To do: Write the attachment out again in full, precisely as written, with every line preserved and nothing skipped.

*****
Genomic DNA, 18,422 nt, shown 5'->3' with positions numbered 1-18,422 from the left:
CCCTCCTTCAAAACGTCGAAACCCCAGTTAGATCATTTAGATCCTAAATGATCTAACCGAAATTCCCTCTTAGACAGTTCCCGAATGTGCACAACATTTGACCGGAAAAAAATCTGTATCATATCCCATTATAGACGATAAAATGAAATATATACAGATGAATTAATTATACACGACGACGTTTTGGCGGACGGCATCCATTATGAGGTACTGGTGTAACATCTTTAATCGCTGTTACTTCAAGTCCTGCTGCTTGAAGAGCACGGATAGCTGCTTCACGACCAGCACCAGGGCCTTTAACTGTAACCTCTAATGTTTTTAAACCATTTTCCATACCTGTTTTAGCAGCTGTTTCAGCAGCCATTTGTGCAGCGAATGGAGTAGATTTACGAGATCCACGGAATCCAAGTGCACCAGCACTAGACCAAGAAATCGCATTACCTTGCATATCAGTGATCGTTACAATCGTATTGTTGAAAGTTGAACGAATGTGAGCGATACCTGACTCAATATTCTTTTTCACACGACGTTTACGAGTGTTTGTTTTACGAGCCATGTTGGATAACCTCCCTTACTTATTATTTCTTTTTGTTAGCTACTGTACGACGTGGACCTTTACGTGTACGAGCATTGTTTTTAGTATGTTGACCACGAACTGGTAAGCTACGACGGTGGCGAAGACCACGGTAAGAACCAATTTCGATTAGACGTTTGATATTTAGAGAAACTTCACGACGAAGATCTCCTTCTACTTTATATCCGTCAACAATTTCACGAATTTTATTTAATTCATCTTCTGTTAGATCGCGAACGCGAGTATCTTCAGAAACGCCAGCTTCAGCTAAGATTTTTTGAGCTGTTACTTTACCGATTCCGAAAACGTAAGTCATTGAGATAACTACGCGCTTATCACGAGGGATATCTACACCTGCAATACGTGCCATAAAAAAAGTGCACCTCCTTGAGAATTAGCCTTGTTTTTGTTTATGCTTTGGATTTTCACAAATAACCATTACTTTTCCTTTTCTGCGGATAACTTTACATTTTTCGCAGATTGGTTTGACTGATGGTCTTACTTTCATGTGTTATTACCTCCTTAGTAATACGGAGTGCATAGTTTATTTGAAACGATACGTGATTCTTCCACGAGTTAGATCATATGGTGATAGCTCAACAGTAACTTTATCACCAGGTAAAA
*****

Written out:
Genomic DNA, 18,422 nt, shown 5'->3' with positions numbered 1-18,422 from the left:
CCCTCCTTCAAAACGTCGAAACCCCAGTTAGATCATTTAGATCCTAAATGATCTAACCGAAATTCCCTCTTAGACAGTTCCCGAATGTGCACAACATTTGACCGGAAAAAAATCTGTATCATATCCCATTATAGACGATAAAATGAAATATATACAGATGAATTAATTATACACGACGACGTTTTGGCGGACGGCATCCATTATGAGGTACTGGTGTAACATCTTTAATCGCTGTTACTTCAAGTCCTGCTGCTTGAAGAGCACGGATAGCTGCTTCACGACCAGCACCAGGGCCTTTAACTGTAACCTCTAATGTTTTTAAACCATTTTCCATACCTGTTTTAGCAGCTGTTTCAGCAGCCATTTGTGCAGCGAATGGAGTAGATTTACGAGATCCACGGAATCCAAGTGCACCAGCACTAGACCAAGAAATCGCATTACCTTGCATATCAGTGATCGTTACAATCGTATTGTTGAAAGTTGAACGAATGTGAGCGATACCTGACTCAATATTCTTTTTCACACGACGTTTACGAGTGTTTGTTTTACGAGCCATGTTGGATAACCTCCCTTACTTATTATTTCTTTTTGTTAGCTACTGTACGACGTGGACCTTTACGTGTACGAGCATTGTTTTTAGTATGTTGACCACGAACTGGTAAGCTACGACGGTGGCGAAGACCACGGTAAGAACCAATTTCGATTAGACGTTTGATATTTAGAGAAACTTCACGACGAAGATCTCCTTCTACTTTATATCCGTCAACAATTTCACGAATTTTATTTAATTCATCTTCTGTTAGATCGCGAACGCGAGTATCTTCAGAAACGCCAGCTTCAGCTAAGATTTTTTGAGCTGTTACTTTACCGATTCCGAAAACGTAAGTCATTGAGATAACTACGCGCTTATCACGAGGGATATCTACACCTGCAATACGTGCCATAAAAAAAGTGCACCTCCTTGAGAATTAGCCTTGTTTTTGTTTATGCTTTGGATTTTCACAAATAACCATTACTTTTCCTTTTCTGCGGATAACTTTACATTTTTCGCAGATTGGTTTGACTGATGGTCTTACTTTCATGTGTTATTACCTCCTTAGTAATACGGAGTGCATAGTTTATTTGAAACGATACGTGATTCTTCCACGAGTTAGATCATATGGTGATAGCTCAACAGTAACTTTATCACCAGGTAAAA